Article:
Ryan Bracha

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Hello. Have a little look at what I done.

I live to tell stories. Naughty ones, nice ones, funny ones and sad ones. Preferably funny ones though. If something bad happens, my general feeling is 'Ah well, at least it's a story to tell the grandkids one day'. If something good happens, I'll tell everybody I know that story. Everything that will ever happen to you at any point in your life, is always going to be a story to tell at another point in your life. If you view it like that then the chances are you'll enjoy your life a little bit more. Like the time I went to a stag party in Bruges, Belgium. I got too drunk and missed the boat home, spent the night being dragged from pillar to post by the Belgian police, spent so much more money than I ever should have, and got lost in a foreign country for about four hours. Twice. Yeah, at the time it was awful, but the second I landed back on home soil, it was the best story I could have ever lived. Stories make the world go round, they keep us entertained and they make good use of our imagination.


I am 37 years worth of ideas just screaming to be unleashed on an unsuspecting public. By 24 I had written and directed my first and only feature film, Tales From Nowhere which was well received and enjoyed a limited release around my native Yorkshire. My second screenplay Dirt Merchants never made it to screen but was an outlet for my desire to tell stories. 


Almost 4 years in the making, my debut novel, Strangers Are Just Friends You Haven't Killed Yet is a darkly comic satire based on the state of the media in the face of what appears to be a serial killer stalking the streets of Sheffield. It took me four years because I didn't know what I was doing. I picked it up, put it down, picked it up and put it down again. It was only when I showed it to a work colleague who really enjoyed it that I got focused on finishing it. I sent it to a handful of agents, got one rejection that said it was a great concept and great title, but it didn't show the commercial potential they needed. Apparently that's the lie of the land in publishing now. No risks taken. So it sat in a drawer for a few months before my wife heard a radio interview with a successful self-published author. I didn't know that self-publishing was a thing back then. I'd heard of vanity presses etc, but not the self-publishing platform that I know and love today. I slapped the thing up for sale and hoped for the best. Beyond the initial clamour that comes with somebody you know doing something of note, it faded to nothing. Six months later I offered it for free on Amazon in conjunction with World Book Day, and the after effects of a very successful giveaway pushed my book into the Top 200 of all available e-books at the time. The top 0.1%. That's a good place to be.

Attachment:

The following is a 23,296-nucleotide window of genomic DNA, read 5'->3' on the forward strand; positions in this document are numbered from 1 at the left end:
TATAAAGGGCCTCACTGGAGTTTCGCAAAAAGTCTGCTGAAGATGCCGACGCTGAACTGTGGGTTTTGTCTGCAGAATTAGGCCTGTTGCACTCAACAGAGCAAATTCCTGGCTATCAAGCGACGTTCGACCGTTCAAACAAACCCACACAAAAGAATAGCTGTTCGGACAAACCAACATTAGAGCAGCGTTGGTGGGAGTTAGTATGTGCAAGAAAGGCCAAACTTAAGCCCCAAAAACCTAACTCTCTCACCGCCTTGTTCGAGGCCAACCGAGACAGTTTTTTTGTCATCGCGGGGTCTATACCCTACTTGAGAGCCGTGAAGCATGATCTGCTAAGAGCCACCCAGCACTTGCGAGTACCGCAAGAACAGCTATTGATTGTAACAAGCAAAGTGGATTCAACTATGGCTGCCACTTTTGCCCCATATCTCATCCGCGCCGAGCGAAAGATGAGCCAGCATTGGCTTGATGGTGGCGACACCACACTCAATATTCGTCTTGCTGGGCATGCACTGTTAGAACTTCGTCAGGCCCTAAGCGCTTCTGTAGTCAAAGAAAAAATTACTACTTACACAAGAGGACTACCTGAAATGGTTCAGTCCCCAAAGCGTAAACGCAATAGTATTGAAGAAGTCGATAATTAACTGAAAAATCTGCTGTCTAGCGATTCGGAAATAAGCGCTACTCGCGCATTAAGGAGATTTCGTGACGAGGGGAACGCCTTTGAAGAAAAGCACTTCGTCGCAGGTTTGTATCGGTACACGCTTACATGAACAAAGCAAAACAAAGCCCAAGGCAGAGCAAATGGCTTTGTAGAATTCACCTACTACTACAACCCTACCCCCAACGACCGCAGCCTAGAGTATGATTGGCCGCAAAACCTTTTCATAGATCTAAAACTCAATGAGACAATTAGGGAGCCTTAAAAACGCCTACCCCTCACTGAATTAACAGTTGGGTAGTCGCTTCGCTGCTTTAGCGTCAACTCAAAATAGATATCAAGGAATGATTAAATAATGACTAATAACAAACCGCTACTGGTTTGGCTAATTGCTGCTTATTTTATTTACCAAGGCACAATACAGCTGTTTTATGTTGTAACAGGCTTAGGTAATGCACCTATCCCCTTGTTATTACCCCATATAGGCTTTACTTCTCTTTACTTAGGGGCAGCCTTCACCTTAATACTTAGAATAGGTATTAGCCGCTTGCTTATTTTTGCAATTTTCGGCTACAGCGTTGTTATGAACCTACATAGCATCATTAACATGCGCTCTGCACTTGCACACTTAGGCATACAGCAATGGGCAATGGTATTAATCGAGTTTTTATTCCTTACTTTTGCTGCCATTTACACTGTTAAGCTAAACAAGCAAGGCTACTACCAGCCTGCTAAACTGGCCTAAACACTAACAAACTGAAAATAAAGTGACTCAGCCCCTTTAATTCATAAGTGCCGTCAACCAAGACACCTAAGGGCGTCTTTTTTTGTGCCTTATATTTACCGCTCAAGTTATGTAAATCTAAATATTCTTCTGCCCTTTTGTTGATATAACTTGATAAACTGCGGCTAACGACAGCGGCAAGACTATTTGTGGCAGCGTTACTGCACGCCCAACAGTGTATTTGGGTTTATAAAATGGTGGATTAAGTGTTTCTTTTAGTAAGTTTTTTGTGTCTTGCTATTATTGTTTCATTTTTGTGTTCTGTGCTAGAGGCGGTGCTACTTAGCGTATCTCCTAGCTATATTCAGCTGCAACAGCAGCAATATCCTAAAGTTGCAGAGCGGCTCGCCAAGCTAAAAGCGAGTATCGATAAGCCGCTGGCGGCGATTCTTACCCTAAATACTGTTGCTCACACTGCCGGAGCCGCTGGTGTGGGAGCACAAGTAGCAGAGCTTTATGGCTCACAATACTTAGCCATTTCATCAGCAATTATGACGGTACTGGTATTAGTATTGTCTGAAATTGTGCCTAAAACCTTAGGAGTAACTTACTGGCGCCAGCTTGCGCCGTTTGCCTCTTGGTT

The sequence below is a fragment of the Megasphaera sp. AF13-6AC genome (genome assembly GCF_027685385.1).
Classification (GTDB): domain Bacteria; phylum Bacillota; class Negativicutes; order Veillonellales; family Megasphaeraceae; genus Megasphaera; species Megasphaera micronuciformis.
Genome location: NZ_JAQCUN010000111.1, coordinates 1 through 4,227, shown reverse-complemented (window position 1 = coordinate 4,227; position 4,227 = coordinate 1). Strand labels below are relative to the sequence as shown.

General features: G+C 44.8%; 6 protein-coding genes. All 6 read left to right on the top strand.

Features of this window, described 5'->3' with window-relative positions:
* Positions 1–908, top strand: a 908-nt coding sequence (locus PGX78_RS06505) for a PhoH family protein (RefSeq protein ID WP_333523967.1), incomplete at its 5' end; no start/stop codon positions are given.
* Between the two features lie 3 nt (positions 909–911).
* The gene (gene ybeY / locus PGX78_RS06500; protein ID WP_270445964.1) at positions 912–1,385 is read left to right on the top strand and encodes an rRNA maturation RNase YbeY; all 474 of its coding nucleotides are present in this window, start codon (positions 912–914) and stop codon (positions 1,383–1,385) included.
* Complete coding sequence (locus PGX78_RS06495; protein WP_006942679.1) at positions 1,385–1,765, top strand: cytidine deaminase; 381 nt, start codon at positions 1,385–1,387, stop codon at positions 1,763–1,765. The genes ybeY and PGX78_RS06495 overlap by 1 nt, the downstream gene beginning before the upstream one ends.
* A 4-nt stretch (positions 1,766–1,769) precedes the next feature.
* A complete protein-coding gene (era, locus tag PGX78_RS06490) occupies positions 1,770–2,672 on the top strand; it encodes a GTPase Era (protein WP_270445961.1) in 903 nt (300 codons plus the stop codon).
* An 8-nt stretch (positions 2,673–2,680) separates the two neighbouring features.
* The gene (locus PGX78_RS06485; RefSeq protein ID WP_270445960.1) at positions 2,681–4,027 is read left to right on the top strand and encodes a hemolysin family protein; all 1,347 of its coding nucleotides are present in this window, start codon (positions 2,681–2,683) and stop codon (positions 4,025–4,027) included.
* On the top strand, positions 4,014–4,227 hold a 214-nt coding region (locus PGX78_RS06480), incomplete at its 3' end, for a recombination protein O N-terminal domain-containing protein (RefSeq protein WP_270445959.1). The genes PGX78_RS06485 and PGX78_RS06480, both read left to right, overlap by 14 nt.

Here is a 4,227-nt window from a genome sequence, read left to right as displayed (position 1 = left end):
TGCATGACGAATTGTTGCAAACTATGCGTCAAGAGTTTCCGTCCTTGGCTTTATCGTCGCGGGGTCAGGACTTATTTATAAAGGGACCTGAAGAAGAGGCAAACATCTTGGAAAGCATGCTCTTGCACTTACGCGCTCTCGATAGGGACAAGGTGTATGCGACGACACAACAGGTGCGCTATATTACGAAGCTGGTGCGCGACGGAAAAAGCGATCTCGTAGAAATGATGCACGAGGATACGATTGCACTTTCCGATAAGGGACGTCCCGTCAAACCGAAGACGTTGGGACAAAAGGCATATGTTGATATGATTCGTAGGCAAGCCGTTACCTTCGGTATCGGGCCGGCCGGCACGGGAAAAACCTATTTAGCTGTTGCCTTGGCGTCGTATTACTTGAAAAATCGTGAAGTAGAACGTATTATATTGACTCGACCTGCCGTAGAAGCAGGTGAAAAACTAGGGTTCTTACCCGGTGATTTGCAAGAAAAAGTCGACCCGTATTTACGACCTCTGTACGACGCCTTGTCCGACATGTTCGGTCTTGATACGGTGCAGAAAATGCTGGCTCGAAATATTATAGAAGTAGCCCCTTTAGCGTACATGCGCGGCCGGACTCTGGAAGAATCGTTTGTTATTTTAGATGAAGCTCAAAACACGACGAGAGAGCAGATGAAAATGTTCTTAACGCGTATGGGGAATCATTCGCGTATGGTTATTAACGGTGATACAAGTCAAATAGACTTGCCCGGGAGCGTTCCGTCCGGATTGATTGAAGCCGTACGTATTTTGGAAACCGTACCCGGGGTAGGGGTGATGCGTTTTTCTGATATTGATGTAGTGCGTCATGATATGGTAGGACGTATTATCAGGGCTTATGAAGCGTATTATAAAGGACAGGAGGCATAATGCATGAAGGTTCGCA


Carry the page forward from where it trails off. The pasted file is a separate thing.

Anyway, in that six months of unknowing despair, I wrote my second novel, and the sequel to Strangers, Tomorrow's Chip Paper, which is a vast, cross-Europe look at the way Britain deals with a national treasure celebrity held hostage by a woman who holds proof that he is a murder, paedophile and rapist. I'd got the writing bug by then. I'd found my calling. 


Every few weeks for about 7 months, I wrote and published a series of shorts and novellas, all of which were to be collected and published with exclusive stories in Bogies, and other equally messed up tales of love, lust, drugs and grandad porn. It was released to a great response in November 2013 and enabled me to show that I had more in me than just the characters from my first two novels.